1. Hi Claire it could be as I have seen some women with dark brown hair with glints of red in it, and a darker skin tone, therefore as I said in my reply to Lissa, I do accept she could have had that colouring, however one writer said that the NPG picture shows her with lighter coloured hair in keeping with the fashion of the age, (as we all know blondes and fair skin were much admired) therefore the painter had given her a lighter shade of hair, it’s interesting to wonder what colour she did actually possess, writers of historical fiction have always depicted her as being this raven haired temptress, and historians such as Weir and Lofts and Neale among others have always stated she had very dark hair, which means dark brown but yes it could have been russet tinged which must have looked quite striking against her skin tone, incidentally my dad was olive skinned with hair so dark it appeared black, it turned ash grey as he aged but still retained its darkness round the nape of his neck, it was still dark when he died just a few months short of his 90th birthday, incidentally my sister and I are fair skinned blondes as our mum was fair with light brown hair, there is red in her dads side who was red haired and her mum was black haired, I actually have quite a bit of red in my hair, so it’s surprising what genes you inherit from both your parents, the Hoskins portrait I love because as you mention, Ives does state that is the closest we can get to the original Anne, in fact she looks spookily like her daughter in it, apart from the nose which she inherited from Henry V111.

  8. It would be interesting to get an expert in genetics and recessive genes back in the 14 and 1500’s……is it possible that Henry a fair skinned redhead and Anne a (posssibly) olive skinned and jet black hair and eyes could produce a fair skinned redhead in their child Anne?

  9. I have believed for some time that Anne was a dark chestnut haired woman with brown eyes. That contrast to the fair blondes alone would have caused observers to say that she was ‘dark’. I do think the Hoskins portrait and the portrait in the Elizabeth ring are very likely accurate portrayals of Anne and they both show auburn hair. Also, I believe that Anne, being the sportswoman she was with many an afternoon spent hunting on horseback with Henry, was probably tanned. Women who hunted like Anne did had virtually no protection for their faces and though it may not have been fashionable, Anne’s ability in the hunt field and hawking,at the shooting butts etc was attractive to Henry. I think she had what we might view as a golden tan much of the year. And in fact such coloring may have been very striking.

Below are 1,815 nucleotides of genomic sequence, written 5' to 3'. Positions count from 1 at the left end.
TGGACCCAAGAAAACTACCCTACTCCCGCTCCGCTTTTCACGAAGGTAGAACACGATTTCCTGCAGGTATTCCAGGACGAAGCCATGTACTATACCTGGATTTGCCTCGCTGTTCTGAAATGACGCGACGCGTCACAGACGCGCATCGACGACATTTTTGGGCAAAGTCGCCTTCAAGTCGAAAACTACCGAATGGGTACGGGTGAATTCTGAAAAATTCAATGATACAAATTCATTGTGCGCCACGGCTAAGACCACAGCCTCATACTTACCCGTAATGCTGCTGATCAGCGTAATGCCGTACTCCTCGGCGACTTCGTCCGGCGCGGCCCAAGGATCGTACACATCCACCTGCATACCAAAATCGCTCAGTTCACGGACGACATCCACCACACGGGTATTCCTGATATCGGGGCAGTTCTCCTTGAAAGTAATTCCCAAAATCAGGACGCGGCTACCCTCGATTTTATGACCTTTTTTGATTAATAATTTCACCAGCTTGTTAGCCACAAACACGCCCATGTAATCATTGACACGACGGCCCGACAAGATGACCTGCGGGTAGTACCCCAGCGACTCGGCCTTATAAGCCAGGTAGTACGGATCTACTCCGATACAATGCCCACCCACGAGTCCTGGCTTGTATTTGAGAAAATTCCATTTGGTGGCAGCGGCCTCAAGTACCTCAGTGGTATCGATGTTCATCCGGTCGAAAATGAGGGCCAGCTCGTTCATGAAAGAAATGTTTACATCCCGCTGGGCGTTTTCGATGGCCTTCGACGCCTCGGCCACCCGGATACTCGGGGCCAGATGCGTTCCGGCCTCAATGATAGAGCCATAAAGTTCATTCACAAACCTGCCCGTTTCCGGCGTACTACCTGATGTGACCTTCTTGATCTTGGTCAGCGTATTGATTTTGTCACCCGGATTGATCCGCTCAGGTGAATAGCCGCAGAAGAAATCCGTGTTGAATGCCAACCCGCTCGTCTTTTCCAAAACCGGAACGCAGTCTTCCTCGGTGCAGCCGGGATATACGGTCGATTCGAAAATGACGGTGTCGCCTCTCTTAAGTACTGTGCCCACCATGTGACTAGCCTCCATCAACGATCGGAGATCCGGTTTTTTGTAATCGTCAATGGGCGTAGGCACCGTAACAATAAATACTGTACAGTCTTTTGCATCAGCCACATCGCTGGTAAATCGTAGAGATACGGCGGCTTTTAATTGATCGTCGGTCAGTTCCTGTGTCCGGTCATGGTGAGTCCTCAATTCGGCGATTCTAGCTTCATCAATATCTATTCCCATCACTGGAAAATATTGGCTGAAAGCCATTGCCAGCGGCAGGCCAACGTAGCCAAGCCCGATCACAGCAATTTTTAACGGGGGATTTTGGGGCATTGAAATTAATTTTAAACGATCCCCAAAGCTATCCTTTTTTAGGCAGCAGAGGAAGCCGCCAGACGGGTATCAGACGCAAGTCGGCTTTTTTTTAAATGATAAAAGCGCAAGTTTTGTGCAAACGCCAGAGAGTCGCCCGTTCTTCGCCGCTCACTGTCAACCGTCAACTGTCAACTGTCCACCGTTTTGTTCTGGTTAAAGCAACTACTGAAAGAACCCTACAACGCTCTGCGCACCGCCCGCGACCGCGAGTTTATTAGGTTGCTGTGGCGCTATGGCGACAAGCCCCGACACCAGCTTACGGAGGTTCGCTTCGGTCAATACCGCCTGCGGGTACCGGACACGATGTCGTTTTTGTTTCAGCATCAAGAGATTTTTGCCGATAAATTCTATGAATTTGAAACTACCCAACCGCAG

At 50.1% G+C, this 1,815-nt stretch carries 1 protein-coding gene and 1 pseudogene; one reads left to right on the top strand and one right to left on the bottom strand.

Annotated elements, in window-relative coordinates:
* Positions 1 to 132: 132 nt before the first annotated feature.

1. A tan always looks better than white skin, except on babies and young children, and the elderly too who tend to look like wrinkled prunes, in fact in Jane Austens Pride And Prejudice Mr. Darcy comments on Elizabeth Bennetts tan and states he finds it quite attractive, not in keeping with 18thc fashion, and Annes skin tone especially yes as you mention Sandi was possibly tanned due to the long time she spent outdoors, we know she looked exotic next to the English ladie’s and its this difference also that could have appealed to Henry, no matter what the fashion dictated at the time it’s what the eye finds appealing, Lucy Worsley on examining Jane Seymour’s portrait said that she actually had strawberry blonde hair as traces of it can be seen under her headdress, yet it is always believed that she had fair/ mousy hair, there is a locket containing a strand of Catherine Parrs hair which is very white blonde, a type of Scandinavian blonde which is rare in England, yet the painting of her after she married shows her with brown hair, it is certainly baffling!